I Praise the Moon, Even When She Laughs

moon-through-trees

 

I Praise the Moon, Even When She Laughs

I got drunk once and woke in Korea
with you watching over me.

Odd, how you spend seasons looking
down, and I, up. If I lived in a cloud,

could you discern me from the other
particles? Perhaps your down is

peripheral, or left, or non-directional. I can
fathom this without measuring scope,

yet I feel queasy about the possibility
of being merely one vaporous drop

coalescing among others, unnamed
and forgettable, awaiting the particular

atmospheric conditions to plummet to my
fate. As if we control our own gravities!

One winter I grilled pork tenderloin under
your gaze, unaware that the grass

around me had caught fire, and when I
unwound the hose and turned on the

faucet you laughed, as the hose wasn’t
connected and only my feet were

extinguished. Dinner was delayed
that evening, but I praised you just the same.

I look up, heedless in the stars’ grip, unable
to retrace all those steps taken to this here,

now, but still you sway above the branches,
sighing, lighting my path, returned once

again, even if not apparent at all times. Every
star signals a departure. Each is an arrival.

 

*  * *

“I Praise the Moon, Even When She Laughs” was published in Sourland Mountain Review in January 2017.

 

Flame

 

Flame 

Drifting, she passes through the frame.

Reshapes borders, edges.

The way smoke scribes a letter in the sky with
gases and particulates. Intractable. Impermanent.

But not like a risen corpse
yet to accept its body’s stilling, or
the flooded creek’s waters taking
a house and the family within. Some things

are explainable. This morning you drained
the sink, and thunder set off a neighbor’s alarm.

From every moment, a second emerges.

Picture a man lighting a candle where a home once stood.

 

* * *

“Flame” was published in Poppy Road Review in February 2019 and is included in my chapbook, From Every Moment a Second, available for order via Amazon.com and Finishing Line Press.

The Boy Who Wouldn’t Hoe Corn

 

The Boy Who Wouldn’t Hoe Corn

We have always absorbed heaven,
even through these days of malformed
grain and truth pulled dark and low:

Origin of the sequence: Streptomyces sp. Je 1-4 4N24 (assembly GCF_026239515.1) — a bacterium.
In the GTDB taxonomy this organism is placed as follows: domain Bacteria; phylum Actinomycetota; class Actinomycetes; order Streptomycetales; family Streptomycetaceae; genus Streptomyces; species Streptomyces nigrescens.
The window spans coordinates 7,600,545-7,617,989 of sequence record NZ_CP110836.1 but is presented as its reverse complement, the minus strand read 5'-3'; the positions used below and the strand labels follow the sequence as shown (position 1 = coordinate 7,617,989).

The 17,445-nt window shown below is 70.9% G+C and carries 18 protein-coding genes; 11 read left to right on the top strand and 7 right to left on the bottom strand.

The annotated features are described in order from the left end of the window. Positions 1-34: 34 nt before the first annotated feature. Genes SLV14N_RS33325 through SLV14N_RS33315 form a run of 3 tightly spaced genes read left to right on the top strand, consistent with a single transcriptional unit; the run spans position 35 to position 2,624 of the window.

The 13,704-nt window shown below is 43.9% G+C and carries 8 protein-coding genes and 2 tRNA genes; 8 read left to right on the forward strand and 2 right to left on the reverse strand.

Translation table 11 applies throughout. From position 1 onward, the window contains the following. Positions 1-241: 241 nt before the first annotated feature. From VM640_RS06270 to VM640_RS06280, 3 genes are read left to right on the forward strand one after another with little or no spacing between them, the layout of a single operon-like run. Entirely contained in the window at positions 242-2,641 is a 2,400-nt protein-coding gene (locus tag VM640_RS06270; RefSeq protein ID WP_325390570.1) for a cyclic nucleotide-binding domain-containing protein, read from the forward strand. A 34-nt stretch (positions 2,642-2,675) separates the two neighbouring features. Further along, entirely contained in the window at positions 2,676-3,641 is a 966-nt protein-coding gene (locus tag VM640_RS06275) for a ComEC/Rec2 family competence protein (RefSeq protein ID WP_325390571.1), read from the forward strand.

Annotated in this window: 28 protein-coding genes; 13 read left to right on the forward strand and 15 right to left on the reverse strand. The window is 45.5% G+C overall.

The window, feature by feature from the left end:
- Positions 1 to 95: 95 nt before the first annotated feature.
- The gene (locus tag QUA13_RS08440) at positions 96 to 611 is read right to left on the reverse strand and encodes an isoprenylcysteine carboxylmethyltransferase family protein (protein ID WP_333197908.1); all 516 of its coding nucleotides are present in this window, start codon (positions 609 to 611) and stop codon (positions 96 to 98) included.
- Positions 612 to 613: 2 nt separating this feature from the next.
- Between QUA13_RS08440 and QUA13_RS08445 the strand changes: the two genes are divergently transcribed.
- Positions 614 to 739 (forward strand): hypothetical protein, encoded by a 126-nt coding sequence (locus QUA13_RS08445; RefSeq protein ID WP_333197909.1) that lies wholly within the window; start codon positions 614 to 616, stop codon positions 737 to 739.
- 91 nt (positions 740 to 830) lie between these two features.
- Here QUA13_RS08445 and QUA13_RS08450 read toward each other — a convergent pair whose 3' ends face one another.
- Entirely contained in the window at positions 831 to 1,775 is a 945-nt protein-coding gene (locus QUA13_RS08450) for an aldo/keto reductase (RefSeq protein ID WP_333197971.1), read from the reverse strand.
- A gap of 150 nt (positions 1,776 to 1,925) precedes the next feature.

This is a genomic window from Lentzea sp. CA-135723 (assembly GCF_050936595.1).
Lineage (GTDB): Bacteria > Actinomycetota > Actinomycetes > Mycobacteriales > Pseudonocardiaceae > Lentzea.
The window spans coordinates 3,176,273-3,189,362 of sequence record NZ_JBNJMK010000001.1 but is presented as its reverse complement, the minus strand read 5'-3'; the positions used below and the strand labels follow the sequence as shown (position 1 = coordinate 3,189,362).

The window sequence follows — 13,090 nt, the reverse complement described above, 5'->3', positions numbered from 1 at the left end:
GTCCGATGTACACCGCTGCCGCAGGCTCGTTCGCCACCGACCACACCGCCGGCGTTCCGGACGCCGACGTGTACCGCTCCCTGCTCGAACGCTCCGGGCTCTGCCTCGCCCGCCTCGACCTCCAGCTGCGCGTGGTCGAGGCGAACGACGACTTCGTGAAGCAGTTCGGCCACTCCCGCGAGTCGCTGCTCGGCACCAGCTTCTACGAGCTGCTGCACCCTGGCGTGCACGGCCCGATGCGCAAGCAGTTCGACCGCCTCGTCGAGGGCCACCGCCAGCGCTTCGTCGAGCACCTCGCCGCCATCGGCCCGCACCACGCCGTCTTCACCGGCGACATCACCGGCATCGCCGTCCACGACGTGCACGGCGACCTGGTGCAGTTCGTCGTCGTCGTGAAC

variety confirms purpose. This ear

captures no sound. These inflorescences
produce starch. Those
release pollen. You will die one day.

Inaction reflects uncertain intent.
One must weigh frost,
and with their shallow
roots, susceptibility to drought, poor

soils and high wind. Your lips
kiss steel more readily than flesh, yet
I pray that you amend your thoughts
and accept my proffered hand,

that the individual fruits of the cob
may one day fuse into a single mass,
bringing weight to sunlight,

and a greater grain to your table. But
the door stands unopened, a voice
censuring the innocent. I contemplate
converted light, consider

crows, subduction and rags flapping
in the darkness, silent
tongues wavering unseen above the

unhoed dirt, within each kernel’s
purpose, deep into a hollow core,
raging, unmet and shriveled,
hands opened, resolute yet proud.

 

The title is from a traditional song, as performed by Alison Krauss and Union Station. The poem is my take on it. “The Boy Who Wouldn’t Hoe Corn” was included in GFT Presents: One in Four, a semiannual, print literary journal published by GFT Press.

 

 

Take Away

 

 

Take Away

Take away the blackness,
what does night become?

Remove arugula’s bitterness,
the reddened prints on a slapped
cheek, or yeast from leavened bread.

The coroner’s mask denies emotion.

We possess no less now than we did then.
One hand holds the root, the other, a trowel.
Soil, compost. Ash. Water, dreams. Renewal.

The economy of dying continues.